Breast cancer

Every year over 45,000 new cases of breast cancer are diagnosed in the UK. About 75% of the women are cured but 25% still die of the disease. Breast cancer research in Cambridge is aiming to increase the survival rate through...

  • Large-scale population studies to determine which genes are responsible for causing breast cancer
  • Genetic barcoding to identify different cancer types and to help develop specific treatments
  • Testing new treatments on patients in clinical trials
Advances in breast cancer research in Cambridge
Barcoding breast cancer

A major research project analysing the genetic barcodes of 2,000 breast cancer samples has identified 10 different types of breast cancer. Each has a different survival rate and requires a different course of treatment. The results of this research are being used to develop new tests to diagnose different breast cancer types, which will then enable each patient to be given the most effective course of treatment. Cambridge is also helping to unravel the full genetic sequence for breast cancer, as part of an international initiative to identify the genetic blueprint of 50 cancers.

Tumour sample bank

The Cambridge Breast Cancer Research Unit has collected over 20,000 tumour samples from breast cancer patients. This large diverse collection of tissue samples will be essential in the development and testing of new ways to diagnose the different types of breast cancer.

Cambridge Breast Unit

Cambridge has established a ‘one-stop’ clinic, the Cambridge Breast Unit, for rapid diagnosis of breast cancer. The diagnostic accuracy of the triple assessment (clinical examination, imaging and biopsy) is 99.6%. Nine-year survival rates of breast cancer patients treated at Addenbrookes Hospital is 84%, compared with a regional average of 78%. Around half of patients diagnosed with breast cancer at the clinic enter a clinical trial run by the Cambridge Breast Cancer Research Unit. Find out more about the Cambridge Breast Unit.

Response to hormone therapy

Researchers in Cambridge have identified how the oestrogen receptor-cistrome in primary tumours modulates response to hormone therapy. They demonstrated differential oestrogen receptor (ER) binding events in primary breast cancer (a first ever) and revealed a role for the pioneer factor FoxA1 as a crucial ER regulatory protein in drug resistant contexts, providing the impetus to develop therapeutic FoxA1 inhibitors.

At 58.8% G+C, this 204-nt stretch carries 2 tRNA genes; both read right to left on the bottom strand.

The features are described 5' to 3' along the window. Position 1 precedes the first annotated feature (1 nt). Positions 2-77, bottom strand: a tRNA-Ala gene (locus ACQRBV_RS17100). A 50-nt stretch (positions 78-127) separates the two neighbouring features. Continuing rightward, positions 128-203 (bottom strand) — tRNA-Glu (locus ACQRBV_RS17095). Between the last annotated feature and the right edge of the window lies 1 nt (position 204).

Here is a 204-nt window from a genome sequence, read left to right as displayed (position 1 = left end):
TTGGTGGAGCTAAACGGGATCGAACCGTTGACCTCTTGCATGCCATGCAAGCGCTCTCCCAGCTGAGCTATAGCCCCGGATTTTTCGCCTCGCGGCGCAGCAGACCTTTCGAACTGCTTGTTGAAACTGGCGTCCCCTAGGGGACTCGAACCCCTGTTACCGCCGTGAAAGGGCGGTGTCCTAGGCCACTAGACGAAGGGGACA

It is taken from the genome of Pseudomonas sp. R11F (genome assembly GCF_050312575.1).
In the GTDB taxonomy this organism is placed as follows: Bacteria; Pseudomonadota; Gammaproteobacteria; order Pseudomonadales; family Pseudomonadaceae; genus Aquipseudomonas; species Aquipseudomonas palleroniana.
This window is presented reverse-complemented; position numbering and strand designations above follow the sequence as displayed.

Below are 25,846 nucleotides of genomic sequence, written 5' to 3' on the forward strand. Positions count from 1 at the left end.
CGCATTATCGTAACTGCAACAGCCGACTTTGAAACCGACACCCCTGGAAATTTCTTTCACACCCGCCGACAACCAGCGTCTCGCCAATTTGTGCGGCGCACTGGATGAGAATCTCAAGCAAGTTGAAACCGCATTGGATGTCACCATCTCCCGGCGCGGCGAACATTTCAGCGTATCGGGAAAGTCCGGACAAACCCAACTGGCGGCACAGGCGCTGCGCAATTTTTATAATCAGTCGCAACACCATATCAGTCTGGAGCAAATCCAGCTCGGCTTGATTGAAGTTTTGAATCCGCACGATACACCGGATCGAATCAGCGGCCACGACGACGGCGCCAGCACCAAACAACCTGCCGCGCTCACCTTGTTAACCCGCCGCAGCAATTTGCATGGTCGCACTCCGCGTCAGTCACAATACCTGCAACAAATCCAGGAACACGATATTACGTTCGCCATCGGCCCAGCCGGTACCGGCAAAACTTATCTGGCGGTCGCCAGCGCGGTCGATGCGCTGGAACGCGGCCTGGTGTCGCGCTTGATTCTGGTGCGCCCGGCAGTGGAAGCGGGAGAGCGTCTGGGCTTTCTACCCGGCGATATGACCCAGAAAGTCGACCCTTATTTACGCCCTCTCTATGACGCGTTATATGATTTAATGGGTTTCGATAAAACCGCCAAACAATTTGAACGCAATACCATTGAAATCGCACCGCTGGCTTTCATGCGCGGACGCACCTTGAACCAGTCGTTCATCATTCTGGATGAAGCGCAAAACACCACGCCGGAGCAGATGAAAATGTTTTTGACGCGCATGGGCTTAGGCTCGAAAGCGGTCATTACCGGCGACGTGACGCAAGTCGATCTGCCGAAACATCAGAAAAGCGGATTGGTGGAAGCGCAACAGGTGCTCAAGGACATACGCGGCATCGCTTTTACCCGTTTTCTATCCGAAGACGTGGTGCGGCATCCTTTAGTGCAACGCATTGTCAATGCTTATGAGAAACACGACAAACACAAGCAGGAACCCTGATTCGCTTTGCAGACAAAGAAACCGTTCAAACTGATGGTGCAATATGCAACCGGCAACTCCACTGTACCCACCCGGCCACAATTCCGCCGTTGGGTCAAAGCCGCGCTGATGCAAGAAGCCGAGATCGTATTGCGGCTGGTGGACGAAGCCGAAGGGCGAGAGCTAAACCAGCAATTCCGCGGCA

Improved monitoring of response to therapy

Repeat biopsies to study genomic evolution as a result of therapy are difficult, invasive and may be confounded by intra-tumour heterogeneity. We have demonstrated the clear advantages of using circulating tumour DNA (ctDNA) over other tests as a biomarker for monitoring treatment response and disease progression in patients with metastatic disease. Specifically, we have developed a new approach, sequencing of cancer exomes in plasma, to study a series of patients who have developed resistance to chemotherapy, hormone therapy and Trastuzumab, with the aim of identifying potential causing mutations.

Principal investigators and consultants

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Early phase clinical trials, including expertise in: - first-in-human studies & drug combination trials - new small molecule & antibody therapeutics - development of pharmacodynamic and predictive...
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University of Cambridge
My group's research interests lies under the broader field of Chemical Biology. In particular, we are developing novel site-specific and rapid protein modification methods with the aim to use these to...
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Magnetic resonance imaging (MRI) is a well-established, clinically applicable, tool for determining tissue morphology. The techniques of molecular imaging seek, through the use of appropriate probe molecules,...
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My research concentrates on the clinical aspects of breast disease diagnosis and treatment and is undertaken in the context of a busy clinical job. It is conducted in a multi-disciplinary setting with frequent...
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BREAST CANCER FUNCTIONAL GENOMICS The molecular taxonomy of breast cancers has revealed a complexity that suggests that different cancers have different cells of origin. The identification and characterisation...